Basle, in the time of Erasmus, had a reputation for tolerance and liberalism rare in the sixteenth century. This book captures the intellectual climate of the city in Erasmus' time and after his death. It shows the gradual spread and modification among the French-speaking public of humanist attitudes and ideals associated with the Erasmian Basle.
Based on extensive bibliographical research and perusal of much correspondence, published and unpublished, of the early humanists, the study investigates the contracts between the city of Basle and the French-speaking regions of sixteenth-century Europe. It is not primarily a political history, for the political influence of the town was insignificant, not is it a history of ideas in the usual sense. Rather than analysing the contexts of the books produced in Basle, Professor Bietenholz studies the people who produced them and distributed them in France. He examines their reading habits and motives for writing and printing, and their personal contacts.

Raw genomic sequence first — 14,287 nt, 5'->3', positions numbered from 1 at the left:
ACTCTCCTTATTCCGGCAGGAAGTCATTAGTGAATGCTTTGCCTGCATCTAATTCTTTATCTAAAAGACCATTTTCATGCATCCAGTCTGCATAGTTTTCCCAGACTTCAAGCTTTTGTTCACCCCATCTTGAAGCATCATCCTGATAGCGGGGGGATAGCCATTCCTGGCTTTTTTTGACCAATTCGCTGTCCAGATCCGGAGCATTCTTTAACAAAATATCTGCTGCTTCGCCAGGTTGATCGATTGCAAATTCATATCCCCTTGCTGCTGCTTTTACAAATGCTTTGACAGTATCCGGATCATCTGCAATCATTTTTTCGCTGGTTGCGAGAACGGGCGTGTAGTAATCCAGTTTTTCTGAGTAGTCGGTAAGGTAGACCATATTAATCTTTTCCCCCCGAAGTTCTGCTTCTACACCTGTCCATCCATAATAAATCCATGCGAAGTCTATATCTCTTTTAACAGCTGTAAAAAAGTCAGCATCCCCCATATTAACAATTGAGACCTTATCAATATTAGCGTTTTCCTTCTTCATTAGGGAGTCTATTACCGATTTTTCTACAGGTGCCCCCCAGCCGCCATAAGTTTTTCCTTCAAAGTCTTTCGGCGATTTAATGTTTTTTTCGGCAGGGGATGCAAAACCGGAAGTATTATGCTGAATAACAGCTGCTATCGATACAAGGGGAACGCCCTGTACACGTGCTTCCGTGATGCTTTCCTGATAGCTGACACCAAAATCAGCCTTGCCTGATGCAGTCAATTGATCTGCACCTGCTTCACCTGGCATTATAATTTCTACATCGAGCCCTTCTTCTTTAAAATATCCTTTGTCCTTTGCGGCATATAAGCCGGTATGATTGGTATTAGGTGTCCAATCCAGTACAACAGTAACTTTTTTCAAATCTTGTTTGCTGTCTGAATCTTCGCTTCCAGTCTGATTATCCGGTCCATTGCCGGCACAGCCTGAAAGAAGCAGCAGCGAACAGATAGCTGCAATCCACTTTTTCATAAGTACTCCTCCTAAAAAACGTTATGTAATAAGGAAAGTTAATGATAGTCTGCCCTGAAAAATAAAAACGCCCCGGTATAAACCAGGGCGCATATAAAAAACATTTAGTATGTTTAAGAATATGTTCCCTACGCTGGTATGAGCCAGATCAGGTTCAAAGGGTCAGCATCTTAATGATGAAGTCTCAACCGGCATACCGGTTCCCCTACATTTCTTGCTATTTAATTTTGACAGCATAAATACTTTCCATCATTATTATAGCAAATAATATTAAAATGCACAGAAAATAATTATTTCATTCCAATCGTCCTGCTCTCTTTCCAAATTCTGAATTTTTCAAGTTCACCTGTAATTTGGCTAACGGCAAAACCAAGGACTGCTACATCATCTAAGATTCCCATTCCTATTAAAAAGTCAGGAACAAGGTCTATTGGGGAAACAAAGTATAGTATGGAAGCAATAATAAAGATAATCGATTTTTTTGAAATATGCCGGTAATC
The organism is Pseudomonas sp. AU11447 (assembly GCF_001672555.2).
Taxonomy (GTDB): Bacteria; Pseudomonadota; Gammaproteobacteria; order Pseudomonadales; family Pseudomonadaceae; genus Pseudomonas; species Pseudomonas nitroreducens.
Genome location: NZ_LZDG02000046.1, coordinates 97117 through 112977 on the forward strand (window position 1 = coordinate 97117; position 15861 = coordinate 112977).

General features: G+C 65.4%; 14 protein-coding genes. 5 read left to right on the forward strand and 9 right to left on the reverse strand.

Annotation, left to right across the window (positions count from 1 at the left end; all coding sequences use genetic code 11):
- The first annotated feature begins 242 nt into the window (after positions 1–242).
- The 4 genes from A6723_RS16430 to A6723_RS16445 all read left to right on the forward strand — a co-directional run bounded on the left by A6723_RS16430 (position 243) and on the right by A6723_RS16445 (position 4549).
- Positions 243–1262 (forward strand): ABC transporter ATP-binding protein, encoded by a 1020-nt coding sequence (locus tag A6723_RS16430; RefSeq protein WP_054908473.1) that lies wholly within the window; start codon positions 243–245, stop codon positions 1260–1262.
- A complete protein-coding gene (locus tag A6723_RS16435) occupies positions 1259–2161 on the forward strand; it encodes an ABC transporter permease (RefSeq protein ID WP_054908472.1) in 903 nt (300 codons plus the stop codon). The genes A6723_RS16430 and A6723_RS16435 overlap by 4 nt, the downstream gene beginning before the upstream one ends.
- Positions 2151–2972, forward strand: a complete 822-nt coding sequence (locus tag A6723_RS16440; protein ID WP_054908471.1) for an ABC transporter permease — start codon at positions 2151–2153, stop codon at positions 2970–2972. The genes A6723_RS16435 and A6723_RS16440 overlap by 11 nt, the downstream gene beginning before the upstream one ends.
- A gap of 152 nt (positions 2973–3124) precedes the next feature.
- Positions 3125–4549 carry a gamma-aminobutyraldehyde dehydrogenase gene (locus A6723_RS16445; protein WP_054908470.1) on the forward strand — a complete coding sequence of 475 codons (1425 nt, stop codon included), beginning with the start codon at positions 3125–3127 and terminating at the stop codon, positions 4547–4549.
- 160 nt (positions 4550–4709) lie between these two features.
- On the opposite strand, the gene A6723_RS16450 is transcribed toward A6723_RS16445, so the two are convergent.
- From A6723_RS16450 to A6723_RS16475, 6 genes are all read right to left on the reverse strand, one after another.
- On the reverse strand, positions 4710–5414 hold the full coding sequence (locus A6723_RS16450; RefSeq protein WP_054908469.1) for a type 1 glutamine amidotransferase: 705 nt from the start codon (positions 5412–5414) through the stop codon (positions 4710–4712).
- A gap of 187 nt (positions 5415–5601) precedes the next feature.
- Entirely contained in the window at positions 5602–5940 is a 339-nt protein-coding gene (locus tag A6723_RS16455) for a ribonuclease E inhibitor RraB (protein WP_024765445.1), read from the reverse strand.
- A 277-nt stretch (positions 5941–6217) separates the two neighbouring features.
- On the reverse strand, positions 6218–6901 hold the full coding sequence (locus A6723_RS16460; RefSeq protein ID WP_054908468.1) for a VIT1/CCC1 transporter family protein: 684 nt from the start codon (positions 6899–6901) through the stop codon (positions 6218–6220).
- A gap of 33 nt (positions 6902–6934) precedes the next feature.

The volume includes biographical information about Francophones in Basle: students, professors, political agents, merchants, doctors, ministers, and printers. Many were religious exiles and participated in the various theological controversies of the Reformation.
In addition, the book includes a bibliography of over 1200 books and dissertations published at Basle by Francophone authors, editors, and translators.
About the author
Peter G. Bietenholz is a professor emeritus in the Department of History at the University of Saskatchewan.